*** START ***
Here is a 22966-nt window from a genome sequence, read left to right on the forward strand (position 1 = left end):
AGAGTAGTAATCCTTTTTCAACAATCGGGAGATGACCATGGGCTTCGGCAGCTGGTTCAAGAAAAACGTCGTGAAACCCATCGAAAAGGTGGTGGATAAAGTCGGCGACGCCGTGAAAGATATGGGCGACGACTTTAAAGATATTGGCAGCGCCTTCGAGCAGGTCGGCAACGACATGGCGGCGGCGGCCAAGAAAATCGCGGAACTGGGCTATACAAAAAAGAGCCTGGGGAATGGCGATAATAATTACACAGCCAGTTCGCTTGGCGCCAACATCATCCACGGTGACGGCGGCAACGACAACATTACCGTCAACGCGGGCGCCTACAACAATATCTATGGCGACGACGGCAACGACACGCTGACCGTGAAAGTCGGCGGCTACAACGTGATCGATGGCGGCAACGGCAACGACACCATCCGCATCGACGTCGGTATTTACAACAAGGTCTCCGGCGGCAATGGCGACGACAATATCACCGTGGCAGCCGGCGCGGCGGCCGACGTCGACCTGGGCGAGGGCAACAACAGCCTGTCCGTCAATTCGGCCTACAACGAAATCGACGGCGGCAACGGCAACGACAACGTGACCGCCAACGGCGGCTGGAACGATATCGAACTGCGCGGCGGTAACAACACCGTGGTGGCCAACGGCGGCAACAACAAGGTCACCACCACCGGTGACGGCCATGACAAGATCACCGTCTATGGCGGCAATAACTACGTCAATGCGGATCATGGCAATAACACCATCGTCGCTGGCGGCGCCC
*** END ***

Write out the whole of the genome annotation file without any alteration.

Here is a 22966-nt window from a genome sequence, read left to right on the forward strand (position 1 = left end):
AGAGTAGTAATCCTTTTTCAACAATCGGGAGATGACCATGGGCTTCGGCAGCTGGTTCAAGAAAAACGTCGTGAAACCCATCGAAAAGGTGGTGGATAAAGTCGGCGACGCCGTGAAAGATATGGGCGACGACTTTAAAGATATTGGCAGCGCCTTCGAGCAGGTCGGCAACGACATGGCGGCGGCGGCCAAGAAAATCGCGGAACTGGGCTATACAAAAAAGAGCCTGGGGAATGGCGATAATAATTACACAGCCAGTTCGCTTGGCGCCAACATCATCCACGGTGACGGCGGCAACGACAACATTACCGTCAACGCGGGCGCCTACAACAATATCTATGGCGACGACGGCAACGACACGCTGACCGTGAAAGTCGGCGGCTACAACGTGATCGATGGCGGCAACGGCAACGACACCATCCGCATCGACGTCGGTATTTACAACAAGGTCTCCGGCGGCAATGGCGACGACAATATCACCGTGGCAGCCGGCGCGGCGGCCGACGTCGACCTGGGCGAGGGCAACAACAGCCTGTCCGTCAATTCGGCCTACAACGAAATCGACGGCGGCAACGGCAACGACAACGTGACCGCCAACGGCGGCTGGAACGATATCGAACTGCGCGGCGGTAACAACACCGTGGTGGCCAACGGCGGCAACAACAAGGTCACCACCACCGGTGACGGCCATGACAAGATCACCGTCTATGGCGGCAATAACTACGTCAATGCGGATCATGGCAATAACACCATCGTCGCTGGCGGCGCCC